So much has been written about pairing wine with food. It's one of the most confusing and sometimes downright intimidating wine dilemmas out there. Sure, you know what YOU like to eat. And you know what YOU like to sip. But if you pair them together, will it be a taste disaster? Will your guests have to chug from their water goblets the rest of the evening? Suppose some judgemental old uncle turns up his nose at your choice on Christmas? Or worse, YOUR birthday (for heaven's sake why are you inviting judgemental relatives to your birthday fete?). What if the wine makes your main course taste just plain old icky. Or vice versa. Oh, the horrors!
You could easily solve this problem by never eating and sipping at the same time. But come on, what fun would that be? Plus, if you live a life anything like mine, there are certain holidays where you not only need to sip during the meal, but before and after as well.
There is a wine out there that understands your fear. And it is aptly named Foodies. It's a line made especially for World Market and it is here to take all the angst out of picking wine to go with your chicken, beef or pork. The labels even feature pictures of the appropriate food providing animal, with diagrams of which meat comes from which part of said animal.
I decided that my first bottle of Foodies would be the Chardonnay (13%, 2010, California). It had a cute little green drawing of a (diagrammed) chicken on the label. And thus I decided what we were having for dinner that night.
But I have to admit I did pause for a moment. There are a gazillion kinds of "chicken" you can make. Chicken Parmesan, Coq au Vin (which Julia Child demands you make with copious amounts of red wine), fried chicken, sweet Chicken Marsala, spicy Chicken Mole...what was I to do? In the end, I decided that the simplest approach to this pairing was the best and went with good old roasted chicken and herbs picked fresh from the Winey Family garden. (The label actually recommends pairing the Chardonnay with roasted chicken and garlic smashed potatoes, so I was somewhat comforted by my choice in the end.)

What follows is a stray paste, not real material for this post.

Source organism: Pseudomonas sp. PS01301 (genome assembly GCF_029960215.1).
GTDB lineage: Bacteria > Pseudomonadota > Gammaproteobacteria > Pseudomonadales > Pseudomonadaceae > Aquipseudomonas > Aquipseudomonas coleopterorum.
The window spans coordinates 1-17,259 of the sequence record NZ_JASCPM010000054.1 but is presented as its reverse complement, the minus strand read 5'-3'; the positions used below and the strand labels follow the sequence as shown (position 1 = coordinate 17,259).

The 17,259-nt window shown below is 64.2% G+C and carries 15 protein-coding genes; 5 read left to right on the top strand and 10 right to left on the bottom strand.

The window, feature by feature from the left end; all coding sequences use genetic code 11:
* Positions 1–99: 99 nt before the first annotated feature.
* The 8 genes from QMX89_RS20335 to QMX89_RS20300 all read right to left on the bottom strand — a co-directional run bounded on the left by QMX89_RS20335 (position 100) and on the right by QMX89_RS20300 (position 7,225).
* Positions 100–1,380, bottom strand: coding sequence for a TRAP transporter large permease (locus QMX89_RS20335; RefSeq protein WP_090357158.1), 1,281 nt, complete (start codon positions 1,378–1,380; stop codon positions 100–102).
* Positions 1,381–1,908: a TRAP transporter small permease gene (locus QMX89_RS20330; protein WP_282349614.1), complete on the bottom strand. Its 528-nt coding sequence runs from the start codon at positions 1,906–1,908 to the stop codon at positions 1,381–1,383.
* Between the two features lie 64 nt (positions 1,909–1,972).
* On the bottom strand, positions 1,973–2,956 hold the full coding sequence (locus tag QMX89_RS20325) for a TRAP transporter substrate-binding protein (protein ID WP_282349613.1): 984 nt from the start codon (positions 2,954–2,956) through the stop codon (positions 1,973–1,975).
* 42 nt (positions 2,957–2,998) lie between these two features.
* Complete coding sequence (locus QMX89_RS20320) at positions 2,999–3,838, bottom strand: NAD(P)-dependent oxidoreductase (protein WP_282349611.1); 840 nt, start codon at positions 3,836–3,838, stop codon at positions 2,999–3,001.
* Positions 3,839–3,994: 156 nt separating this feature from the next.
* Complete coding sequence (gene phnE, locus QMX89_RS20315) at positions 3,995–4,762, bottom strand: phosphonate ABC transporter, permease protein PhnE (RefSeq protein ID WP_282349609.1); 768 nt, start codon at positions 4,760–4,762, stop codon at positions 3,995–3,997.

I have to admit, the wine really did go well with the roasted chicken. It has a medium golden color and gives off a bouquet of pear and oak. It tasted of pear and green apple with a hint of a tropical mango. It was smooth and buttery in my mouth and finished crisply of apples and a tiny bit of cinnamon. The mellow taste did very well against the herbs on the chicken. The creamy body got along nicely with the crispiness of the chicken.
This is not to say that you MUST serve Chardonnay with your chicken. If you want a sweeter white with your spicy chicken, or a full bodied red to go with that Coq au Vin, do it. But if you want an inexpensive ($7.99), great tasting sure bet with a really cute label, go with Foodies. Stay tuned for the beef (Cabernet Sauvignon) review. The Winey Hubby has that "I need some red meat" look in his eyes. (Not unusual, trust me.)
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